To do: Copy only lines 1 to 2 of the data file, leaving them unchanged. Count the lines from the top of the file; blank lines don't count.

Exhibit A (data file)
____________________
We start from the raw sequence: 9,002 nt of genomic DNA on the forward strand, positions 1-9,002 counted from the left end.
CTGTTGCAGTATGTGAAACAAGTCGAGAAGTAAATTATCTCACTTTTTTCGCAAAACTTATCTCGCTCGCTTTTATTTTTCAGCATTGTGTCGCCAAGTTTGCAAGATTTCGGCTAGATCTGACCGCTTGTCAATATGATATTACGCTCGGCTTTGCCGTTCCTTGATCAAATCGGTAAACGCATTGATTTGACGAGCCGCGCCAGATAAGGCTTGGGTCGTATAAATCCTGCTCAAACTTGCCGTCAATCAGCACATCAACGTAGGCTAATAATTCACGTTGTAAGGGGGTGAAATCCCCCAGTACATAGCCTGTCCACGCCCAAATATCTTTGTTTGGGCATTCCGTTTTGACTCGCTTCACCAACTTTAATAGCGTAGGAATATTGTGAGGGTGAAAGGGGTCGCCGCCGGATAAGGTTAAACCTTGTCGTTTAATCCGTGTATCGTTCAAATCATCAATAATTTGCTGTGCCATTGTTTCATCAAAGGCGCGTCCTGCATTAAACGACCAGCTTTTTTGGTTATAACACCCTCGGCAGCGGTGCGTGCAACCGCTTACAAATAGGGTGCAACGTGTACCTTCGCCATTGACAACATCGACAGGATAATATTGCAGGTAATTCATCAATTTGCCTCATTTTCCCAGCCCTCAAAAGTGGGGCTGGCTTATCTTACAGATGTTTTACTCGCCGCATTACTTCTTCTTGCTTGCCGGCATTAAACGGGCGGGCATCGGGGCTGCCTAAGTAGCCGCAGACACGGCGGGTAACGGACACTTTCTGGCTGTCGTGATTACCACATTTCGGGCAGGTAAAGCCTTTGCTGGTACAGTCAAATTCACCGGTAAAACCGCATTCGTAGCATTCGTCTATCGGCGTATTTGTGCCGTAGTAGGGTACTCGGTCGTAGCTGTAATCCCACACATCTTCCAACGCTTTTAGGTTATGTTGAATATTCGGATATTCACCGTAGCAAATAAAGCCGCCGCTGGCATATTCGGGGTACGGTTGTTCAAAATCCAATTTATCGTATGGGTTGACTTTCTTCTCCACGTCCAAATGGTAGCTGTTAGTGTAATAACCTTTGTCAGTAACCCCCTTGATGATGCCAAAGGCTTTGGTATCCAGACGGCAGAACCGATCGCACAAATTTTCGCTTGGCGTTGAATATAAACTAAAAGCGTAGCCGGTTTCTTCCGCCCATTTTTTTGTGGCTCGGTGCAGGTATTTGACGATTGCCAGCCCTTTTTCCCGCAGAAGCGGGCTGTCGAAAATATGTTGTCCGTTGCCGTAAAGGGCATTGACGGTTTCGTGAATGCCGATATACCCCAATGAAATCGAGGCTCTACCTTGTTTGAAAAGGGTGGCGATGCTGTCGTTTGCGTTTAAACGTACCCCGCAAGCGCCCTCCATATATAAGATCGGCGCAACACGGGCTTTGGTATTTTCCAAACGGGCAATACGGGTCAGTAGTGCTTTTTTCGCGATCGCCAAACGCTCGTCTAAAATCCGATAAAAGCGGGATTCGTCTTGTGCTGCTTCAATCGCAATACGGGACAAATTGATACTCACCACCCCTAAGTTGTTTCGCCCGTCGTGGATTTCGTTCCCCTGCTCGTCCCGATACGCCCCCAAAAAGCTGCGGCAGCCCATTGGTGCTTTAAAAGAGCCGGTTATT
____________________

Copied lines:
We start from the raw sequence: 9,002 nt of genomic DNA on the forward strand, positions 1-9,002 counted from the left end.
CTGTTGCAGTATGTGAAACAAGTCGAGAAGTAAATTATCTCACTTTTTTCGCAAAACTTATCTCGCTCGCTTTTATTTTTCAGCATTGTGTCGCCAAGTTTGCAAGATTTCGGCTAGATCTGACCGCTTGTCAATATGATATTACGCTCGGCTTTGCCGTTCCTTGATCAAATCGGTAAACGCATTGATTTGACGAGCCGCGCCAGATAAGGCTTGGGTCGTATAAATCCTGCTCAAACTTGCCGTCAATCAGCACATCAACGTAGGCTAATAATTCACGTTGTAAGGGGGTGAAATCCCCCAGTACATAGCCTGTCCACGCCCAAATATCTTTGTTTGGGCATTCCGTTTTGACTCGCTTCACCAACTTTAATAGCGTAGGAATATTGTGAGGGTGAAAGGGGTCGCCGCCGGATAAGGTTAAACCTTGTCGTTTAATCCGTGTATCGTTCAAATCATCAATAATTTGCTGTGCCATTGTTTCATCAAAGGCGCGTCCTGCATTAAACGACCAGCTTTTTTGGTTATAACACCCTCGGCAGCGGTGCGTGCAACCGCTTACAAATAGGGTGCAACGTGTACCTTCGCCATTGACAACATCGACAGGATAATATTGCAGGTAATTCATCAATTTGCCTCATTTTCCCAGCCCTCAAAAGTGGGGCTGGCTTATCTTACAGATGTTTTACTCGCCGCATTACTTCTTCTTGCTTGCCGGCATTAAACGGGCGGGCATCGGGGCTGCCTAAGTAGCCGCAGACACGGCGGGTAACGGACACTTTCTGGCTGTCGTGATTACCACATTTCGGGCAGGTAAAGCCTTTGCTGGTACAGTCAAATTCACCGGTAAAACCGCATTCGTAGCATTCGTCTATCGGCGTATTTGTGCCGTAGTAGGGTACTCGGTCGTAGCTGTAATCCCACACATCTTCCAACGCTTTTAGGTTATGTTGAATATTCGGATATTCACCGTAGCAAATAAAGCCGCCGCTGGCATATTCGGGGTACGGTTGTTCAAAATCCAATTTATCGTATGGGTTGACTTTCTTCTCCACGTCCAAATGGTAGCTGTTAGTGTAATAACCTTTGTCAGTAACCCCCTTGATGATGCCAAAGGCTTTGGTATCCAGACGGCAGAACCGATCGCACAAATTTTCGCTTGGCGTTGAATATAAACTAAAAGCGTAGCCGGTTTCTTCCGCCCATTTTTTTGTGGCTCGGTGCAGGTATTTGACGATTGCCAGCCCTTTTTCCCGCAGAAGCGGGCTGTCGAAAATATGTTGTCCGTTGCCGTAAAGGGCATTGACGGTTTCGTGAATGCCGATATACCCCAATGAAATCGAGGCTCTACCTTGTTTGAAAAGGGTGGCGATGCTGTCGTTTGCGTTTAAACGTACCCCGCAAGCGCCCTCCATATATAAGATCGGCGCAACACGGGCTTTGGTATTTTCCAAACGGGCAATACGGGTCAGTAGTGCTTTTTTCGCGATCGCCAAACGCTCGTCTAAAATCCGATAAAAGCGGGATTCGTCTTGTGCTGCTTCAATCGCAATACGGGACAAATTGATACTCACCACCCCTAAGTTGTTTCGCCCGTCGTGGATTTCGTTCCCCTGCTCGTCCCGATACGCCCCCAAAAAGCTGCGGCAGCCCATTGGTGCTTTAAAAGAGCCGGTTATT